State agency urges Gaines, developer to find alternative site for Dollar General
Constructing ‘generic modern store’ across from historic schoolhouse would ‘significantly alter’ visual environment and setting
GAINES – The state agency that works with communities to help preserve historic sites across New York is asking the Town of Gaines and the developer of a proposed Dollar General to find an alternative site for the store so it isn’t in a historic district.
Dollar General wants to build a new store directly across from the District 5 Schoolhouse, a cobblestone building that was built in 1849. That schoolhouse, and the nearby Ward House and Universalist Church were named National Historic Landmarks in 1993.
“This designation is the highest recognition that the United State Department of Interior can bestow on a property or district in our country,” Sloane Bullough, Historic Sites Restoration Coordinator for the NYS Parks, Recreation and Historic Preservation, wrote on Aug. 9 to Michael Grabowski, chairman of the Gaines Zoning Board of Appeals which is reviewing the project. (Click here to see the letter.)
There are only 262 sites in New York that have been designated as National Historic Landmarks and less than 3,000 nationwide, Bullough said.
“Landmark designation recognizes the exemplary historic or architectural significant a property may have in the history of the nation,” she said in her letter. “The schoolhouse, which was constructed in 1849, is an exceptional example of both the Greek Revival Style and the unique cobblestone method of construction, which is almost exclusively found in the central-eastern part of New York.”
NYS Parks, Recreation and Historic Preservation urges the town and developer to find an alternative site away from the historic district for the new store.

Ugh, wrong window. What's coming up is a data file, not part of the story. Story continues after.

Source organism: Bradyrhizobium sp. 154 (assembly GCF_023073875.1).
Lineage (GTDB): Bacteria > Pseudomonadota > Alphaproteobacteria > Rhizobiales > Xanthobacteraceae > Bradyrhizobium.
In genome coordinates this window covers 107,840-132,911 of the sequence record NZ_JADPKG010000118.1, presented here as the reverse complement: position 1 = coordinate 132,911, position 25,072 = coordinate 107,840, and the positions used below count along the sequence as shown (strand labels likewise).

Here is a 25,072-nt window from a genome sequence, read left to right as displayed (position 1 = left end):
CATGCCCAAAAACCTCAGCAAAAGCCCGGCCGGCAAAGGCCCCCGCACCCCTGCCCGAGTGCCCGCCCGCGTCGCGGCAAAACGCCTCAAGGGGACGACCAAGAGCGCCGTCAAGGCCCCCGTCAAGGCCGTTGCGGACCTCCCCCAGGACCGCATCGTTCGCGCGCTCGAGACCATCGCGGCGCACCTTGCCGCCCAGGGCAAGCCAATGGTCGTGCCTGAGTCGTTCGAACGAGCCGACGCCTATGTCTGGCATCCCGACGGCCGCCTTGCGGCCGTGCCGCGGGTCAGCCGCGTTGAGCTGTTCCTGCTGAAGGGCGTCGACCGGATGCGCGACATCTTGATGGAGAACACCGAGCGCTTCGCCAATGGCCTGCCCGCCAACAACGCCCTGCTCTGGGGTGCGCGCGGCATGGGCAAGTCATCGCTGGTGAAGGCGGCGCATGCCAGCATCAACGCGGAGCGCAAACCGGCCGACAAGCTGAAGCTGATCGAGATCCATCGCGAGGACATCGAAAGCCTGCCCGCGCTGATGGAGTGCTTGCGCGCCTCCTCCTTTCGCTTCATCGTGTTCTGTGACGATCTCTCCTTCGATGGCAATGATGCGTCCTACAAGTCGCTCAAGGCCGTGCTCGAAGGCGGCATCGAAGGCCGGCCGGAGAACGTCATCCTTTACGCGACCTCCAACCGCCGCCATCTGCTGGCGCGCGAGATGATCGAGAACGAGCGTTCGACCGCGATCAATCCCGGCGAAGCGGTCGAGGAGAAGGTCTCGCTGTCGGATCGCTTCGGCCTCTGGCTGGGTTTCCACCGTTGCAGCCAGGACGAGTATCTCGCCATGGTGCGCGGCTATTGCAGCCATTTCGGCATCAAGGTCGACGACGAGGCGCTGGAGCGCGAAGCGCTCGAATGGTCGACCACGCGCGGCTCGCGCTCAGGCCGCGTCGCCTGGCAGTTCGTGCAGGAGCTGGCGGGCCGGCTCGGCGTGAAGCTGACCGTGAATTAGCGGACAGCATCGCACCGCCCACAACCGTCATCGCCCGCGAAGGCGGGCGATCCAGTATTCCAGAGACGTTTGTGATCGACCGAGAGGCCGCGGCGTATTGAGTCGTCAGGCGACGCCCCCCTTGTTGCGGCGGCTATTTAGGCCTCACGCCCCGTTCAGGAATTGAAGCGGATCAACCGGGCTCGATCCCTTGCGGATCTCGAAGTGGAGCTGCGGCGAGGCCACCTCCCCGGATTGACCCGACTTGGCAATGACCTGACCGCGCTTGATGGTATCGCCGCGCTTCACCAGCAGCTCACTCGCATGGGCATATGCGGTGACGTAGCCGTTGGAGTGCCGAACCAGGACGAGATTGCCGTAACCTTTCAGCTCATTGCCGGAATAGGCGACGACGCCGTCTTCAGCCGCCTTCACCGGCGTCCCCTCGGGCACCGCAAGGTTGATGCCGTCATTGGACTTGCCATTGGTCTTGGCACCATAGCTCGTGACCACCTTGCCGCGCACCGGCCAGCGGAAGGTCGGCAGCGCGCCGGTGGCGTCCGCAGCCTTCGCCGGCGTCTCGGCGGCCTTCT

“It is our opinion that the construction of a generic retail building at this location will significantly alter the District 5 Schoolhouse’s visual environment and setting,” Bullough said. “The introduction of a modern generic commercial store with its associated 45 space parking and service areas will greatly impact the historic character of the National Landmark school as well as the two other nearby Landmarked cobblestone buildings.”
If no alternative can be found, Bullough said the site should be redesigned to have less of a visual impact. That could include having the parking lot on the side of the building instead of in front with the number of parking spaces pared down to the minimum.
“A side parking lot could be visually screened to lessen the project’s visual impact from the schoolhouse and the overflow parking in the rear for employees and customers could be installed to reduce the size of the parking lot that is visible from the street,” she wrote in her letter to the town.
State Parks would also like to see “a strong vegetative buffer be planted to visually screen the parking lot and building from the road.”
The buffer could include mixture of deciduous and coniferous indigenous trees and shrubs.
The trees should be planted in a staggered pattern and not in rows, she said.
“We understand that the developer and the Town of Gaines have already negotiated a low-lying sign, which is a good beginning for minimizing impact to the historic school and adjacent properties,” Bullough said.
The Cobblestone Museum is opposing the project, saying it would hurt the character of the historic district. So far 250 people have signed petitions at the museum, opposing the store across from the schoolhouse.
Eight municipal historians have also written to oppose the location of the Dollar General. Click here to see their letter to the editor – “Historians in Orleans County say a Dollar General would destroy tenor of historic Gaines” – that was published July 11.